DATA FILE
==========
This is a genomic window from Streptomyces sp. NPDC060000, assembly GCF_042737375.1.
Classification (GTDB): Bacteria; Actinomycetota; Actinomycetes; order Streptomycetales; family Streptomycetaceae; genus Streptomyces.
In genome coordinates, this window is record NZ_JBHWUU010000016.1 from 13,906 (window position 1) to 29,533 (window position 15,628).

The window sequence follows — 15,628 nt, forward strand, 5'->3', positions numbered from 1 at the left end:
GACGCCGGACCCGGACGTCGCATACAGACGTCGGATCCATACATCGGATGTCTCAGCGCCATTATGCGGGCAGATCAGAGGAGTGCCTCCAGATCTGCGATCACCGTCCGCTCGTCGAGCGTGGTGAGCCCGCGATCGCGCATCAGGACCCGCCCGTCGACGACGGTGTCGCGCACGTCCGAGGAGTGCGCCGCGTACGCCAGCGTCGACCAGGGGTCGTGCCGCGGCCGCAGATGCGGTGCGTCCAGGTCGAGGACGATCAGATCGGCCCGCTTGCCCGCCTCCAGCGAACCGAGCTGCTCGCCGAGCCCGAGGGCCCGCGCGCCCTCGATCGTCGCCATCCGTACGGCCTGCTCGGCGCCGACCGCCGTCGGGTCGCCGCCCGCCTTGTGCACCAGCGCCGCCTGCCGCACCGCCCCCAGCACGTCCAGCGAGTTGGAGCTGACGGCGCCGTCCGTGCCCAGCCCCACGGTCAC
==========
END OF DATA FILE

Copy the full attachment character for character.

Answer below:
This is a genomic window from Streptomyces sp. NPDC060000, assembly GCF_042737375.1.
Classification (GTDB): Bacteria; Actinomycetota; Actinomycetes; order Streptomycetales; family Streptomycetaceae; genus Streptomyces.
In genome coordinates, this window is record NZ_JBHWUU010000016.1 from 13,906 (window position 1) to 29,533 (window position 15,628).

The window sequence follows — 15,628 nt, forward strand, 5'->3', positions numbered from 1 at the left end:
GACGCCGGACCCGGACGTCGCATACAGACGTCGGATCCATACATCGGATGTCTCAGCGCCATTATGCGGGCAGATCAGAGGAGTGCCTCCAGATCTGCGATCACCGTCCGCTCGTCGAGCGTGGTGAGCCCGCGATCGCGCATCAGGACCCGCCCGTCGACGACGGTGTCGCGCACGTCCGAGGAGTGCGCCGCGTACGCCAGCGTCGACCAGGGGTCGTGCCGCGGCCGCAGATGCGGTGCGTCCAGGTCGAGGACGATCAGATCGGCCCGCTTGCCCGCCTCCAGCGAACCGAGCTGCTCGCCGAGCCCGAGGGCCCGCGCGCCCTCGATCGTCGCCATCCGTACGGCCTGCTCGGCGCCGACCGCCGTCGGGTCGCCGCCCGCCTTGTGCACCAGCGCCGCCTGCCGCACCGCCCCCAGCACGTCCAGCGAGTTGGAGCTGACGGCGCCGTCCGTGCCCAGCCCCACGGTCAC